There is fundamental interest in being able to see more than the naked eye can perceive. The analytics of the Terminator, witnessing the magnetic spectrum like Geordi La Forge, Cyclops’s ability to fire laser beams – enhancing vision takes us straight to science fiction and a world of almost infinite possibility. A world that Google this week let us dream may not be that far away…
Had it come from any smaller company, ‘Project Glass‘ would be dismissed as a pipe dream, the ambitious vision of a design student trying to attract the attention of a high profile employer. However, it comes from Google’s labs, and the company is deadly serious. “We think technology should work for you—to be there when you need it and get out of your way when you don’t,” it proclaimed. “A group of us from Google [x] started Project Glass to build this kind of technology, one that helps you explore and share your world, putting you back in the moment.”
A promotional video (above) accompanied the announcement demonstrating how core smartphone functionality (mapping, social media, video calls, etc) could be integrated into a pair of lightweight glasses using virtual reality. Google showed off a concept design and then, as if to demonstrate the strength of its conviction, a few days later company co-founder Sergey Brin casually turned up to a public charity event wearing a pair (below). A timescale appeared (late 2013) and even a price range was mooted (£300-£500).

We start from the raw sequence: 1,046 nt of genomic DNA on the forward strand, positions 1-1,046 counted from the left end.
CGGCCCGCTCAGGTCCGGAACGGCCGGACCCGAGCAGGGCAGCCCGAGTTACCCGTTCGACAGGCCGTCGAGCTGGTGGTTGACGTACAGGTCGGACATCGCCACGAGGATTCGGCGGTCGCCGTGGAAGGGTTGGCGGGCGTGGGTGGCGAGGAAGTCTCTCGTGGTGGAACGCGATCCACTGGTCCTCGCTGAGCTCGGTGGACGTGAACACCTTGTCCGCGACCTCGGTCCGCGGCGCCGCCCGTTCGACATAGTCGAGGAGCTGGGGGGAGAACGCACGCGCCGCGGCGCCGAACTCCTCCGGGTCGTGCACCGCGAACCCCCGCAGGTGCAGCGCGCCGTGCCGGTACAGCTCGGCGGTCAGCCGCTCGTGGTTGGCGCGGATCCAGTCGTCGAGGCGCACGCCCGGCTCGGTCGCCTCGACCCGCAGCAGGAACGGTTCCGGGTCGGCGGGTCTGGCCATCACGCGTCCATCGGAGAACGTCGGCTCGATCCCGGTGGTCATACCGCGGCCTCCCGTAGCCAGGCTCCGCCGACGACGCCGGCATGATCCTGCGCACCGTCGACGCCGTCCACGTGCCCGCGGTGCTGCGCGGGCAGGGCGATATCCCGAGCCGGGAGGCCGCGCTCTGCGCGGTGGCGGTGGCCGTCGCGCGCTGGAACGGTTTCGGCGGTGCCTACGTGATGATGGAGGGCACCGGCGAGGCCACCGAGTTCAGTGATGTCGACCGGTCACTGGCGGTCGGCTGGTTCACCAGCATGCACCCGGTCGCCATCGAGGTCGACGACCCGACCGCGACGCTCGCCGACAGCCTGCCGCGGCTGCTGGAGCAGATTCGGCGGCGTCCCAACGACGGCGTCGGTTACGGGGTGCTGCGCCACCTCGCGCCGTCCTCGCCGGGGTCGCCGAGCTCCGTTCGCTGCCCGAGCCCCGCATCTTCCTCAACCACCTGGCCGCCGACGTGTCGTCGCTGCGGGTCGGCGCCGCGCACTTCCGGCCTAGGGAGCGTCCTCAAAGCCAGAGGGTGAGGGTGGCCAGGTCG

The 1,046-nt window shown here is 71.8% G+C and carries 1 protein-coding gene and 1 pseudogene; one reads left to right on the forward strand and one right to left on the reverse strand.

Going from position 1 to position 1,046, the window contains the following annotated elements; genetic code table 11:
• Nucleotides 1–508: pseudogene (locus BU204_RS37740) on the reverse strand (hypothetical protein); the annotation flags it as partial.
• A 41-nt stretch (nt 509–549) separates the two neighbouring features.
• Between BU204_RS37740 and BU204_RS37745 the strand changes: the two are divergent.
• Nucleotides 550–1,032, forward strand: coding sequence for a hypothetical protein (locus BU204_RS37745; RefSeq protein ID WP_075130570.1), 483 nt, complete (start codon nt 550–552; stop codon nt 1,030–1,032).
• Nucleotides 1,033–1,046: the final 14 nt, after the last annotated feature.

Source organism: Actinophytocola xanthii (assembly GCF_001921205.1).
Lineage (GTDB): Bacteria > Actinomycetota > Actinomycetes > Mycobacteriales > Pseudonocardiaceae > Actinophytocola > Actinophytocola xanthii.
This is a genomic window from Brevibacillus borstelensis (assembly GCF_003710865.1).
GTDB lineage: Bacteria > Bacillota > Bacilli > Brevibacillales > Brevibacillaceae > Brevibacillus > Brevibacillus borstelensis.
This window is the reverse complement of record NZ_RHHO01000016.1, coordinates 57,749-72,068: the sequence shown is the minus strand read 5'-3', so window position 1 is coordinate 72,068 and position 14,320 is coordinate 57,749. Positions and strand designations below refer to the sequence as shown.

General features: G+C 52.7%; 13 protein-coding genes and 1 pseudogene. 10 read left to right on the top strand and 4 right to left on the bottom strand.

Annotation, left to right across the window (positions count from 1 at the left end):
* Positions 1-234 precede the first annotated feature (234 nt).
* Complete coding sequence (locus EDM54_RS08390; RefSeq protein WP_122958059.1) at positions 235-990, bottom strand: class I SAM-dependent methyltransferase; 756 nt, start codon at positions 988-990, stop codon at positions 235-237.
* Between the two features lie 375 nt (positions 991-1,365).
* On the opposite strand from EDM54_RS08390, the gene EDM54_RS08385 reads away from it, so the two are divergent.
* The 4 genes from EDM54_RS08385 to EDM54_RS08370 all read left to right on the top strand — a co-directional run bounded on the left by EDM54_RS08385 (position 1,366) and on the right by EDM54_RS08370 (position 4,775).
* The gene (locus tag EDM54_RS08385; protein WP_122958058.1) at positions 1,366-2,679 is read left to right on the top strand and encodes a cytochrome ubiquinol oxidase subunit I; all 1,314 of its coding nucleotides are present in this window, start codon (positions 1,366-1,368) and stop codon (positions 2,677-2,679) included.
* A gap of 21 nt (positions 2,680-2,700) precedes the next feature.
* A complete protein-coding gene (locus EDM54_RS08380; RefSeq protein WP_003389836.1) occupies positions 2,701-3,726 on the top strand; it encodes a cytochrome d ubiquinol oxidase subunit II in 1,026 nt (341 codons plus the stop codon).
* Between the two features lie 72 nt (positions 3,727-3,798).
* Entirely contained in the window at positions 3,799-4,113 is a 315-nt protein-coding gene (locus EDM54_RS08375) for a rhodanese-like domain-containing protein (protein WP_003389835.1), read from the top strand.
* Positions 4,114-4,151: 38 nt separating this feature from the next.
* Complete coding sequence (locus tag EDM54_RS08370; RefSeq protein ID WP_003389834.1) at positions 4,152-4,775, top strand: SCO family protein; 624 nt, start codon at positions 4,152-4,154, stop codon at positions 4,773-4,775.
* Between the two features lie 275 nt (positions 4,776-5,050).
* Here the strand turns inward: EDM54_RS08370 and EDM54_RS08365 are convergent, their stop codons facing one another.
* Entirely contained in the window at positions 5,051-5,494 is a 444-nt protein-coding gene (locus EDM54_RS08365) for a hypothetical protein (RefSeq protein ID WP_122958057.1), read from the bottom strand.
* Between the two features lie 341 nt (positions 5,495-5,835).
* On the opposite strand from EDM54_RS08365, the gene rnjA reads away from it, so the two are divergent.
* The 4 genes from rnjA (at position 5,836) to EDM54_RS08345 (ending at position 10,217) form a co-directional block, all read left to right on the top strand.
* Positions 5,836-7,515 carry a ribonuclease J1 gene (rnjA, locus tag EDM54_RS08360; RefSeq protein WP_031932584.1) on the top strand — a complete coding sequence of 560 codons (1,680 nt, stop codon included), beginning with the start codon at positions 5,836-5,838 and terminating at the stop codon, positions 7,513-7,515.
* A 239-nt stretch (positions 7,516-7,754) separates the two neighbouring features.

There is a logical reaction to all of this: “what nonsense!” The Project Glass video has already been subject to numerous parodies and it raises more questions, both in terms of hardware and software, than it answers. Looking at the hardware you have to question battery life in an age where we can barely get a smartphone to see out a day. In addition there are questions of durability, heat, fit (especially for those who already wear glasses), processing power, always-on internet connectivity and much more. Just wait for the campaigns to begin about them cooking your brain.
The questions asked of software are even greater. Invasive (perhaps even hypnotic) advertising, new levels of privacy invasion (both you and others you ‘see’), increased risk of theft (they don’t even have to be taken from a pocket) and further distraction from the physical world (observation when walking, riding and driving is already poor) are all huge, potentially deal-breaking obstacles. A raft of new legislation regarding their use would also have to be drafted worldwide.
So why do we hold onto the dream so tightly?